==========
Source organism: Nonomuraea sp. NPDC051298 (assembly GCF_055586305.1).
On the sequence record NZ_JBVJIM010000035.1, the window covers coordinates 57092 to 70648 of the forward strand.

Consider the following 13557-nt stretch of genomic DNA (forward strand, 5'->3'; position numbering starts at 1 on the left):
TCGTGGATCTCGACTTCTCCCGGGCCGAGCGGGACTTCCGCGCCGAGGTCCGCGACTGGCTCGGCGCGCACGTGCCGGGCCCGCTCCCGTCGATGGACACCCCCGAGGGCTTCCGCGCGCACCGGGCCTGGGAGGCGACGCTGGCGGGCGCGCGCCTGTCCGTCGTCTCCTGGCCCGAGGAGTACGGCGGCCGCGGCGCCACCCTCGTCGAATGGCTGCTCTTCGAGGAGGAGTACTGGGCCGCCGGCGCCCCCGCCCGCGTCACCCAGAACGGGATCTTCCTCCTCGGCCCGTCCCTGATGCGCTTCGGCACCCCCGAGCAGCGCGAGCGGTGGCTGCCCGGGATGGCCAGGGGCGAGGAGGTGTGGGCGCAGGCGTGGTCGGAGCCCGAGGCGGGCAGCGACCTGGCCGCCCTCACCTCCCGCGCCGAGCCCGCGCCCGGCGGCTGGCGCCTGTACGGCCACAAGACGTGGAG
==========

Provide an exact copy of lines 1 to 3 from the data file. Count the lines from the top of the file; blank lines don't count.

Source organism: Nonomuraea sp. NPDC051298 (assembly GCF_055586305.1).
On the sequence record NZ_JBVJIM010000035.1, the window covers coordinates 57092 to 70648 of the forward strand.

Consider the following 13557-nt stretch of genomic DNA (forward strand, 5'->3'; position numbering starts at 1 on the left):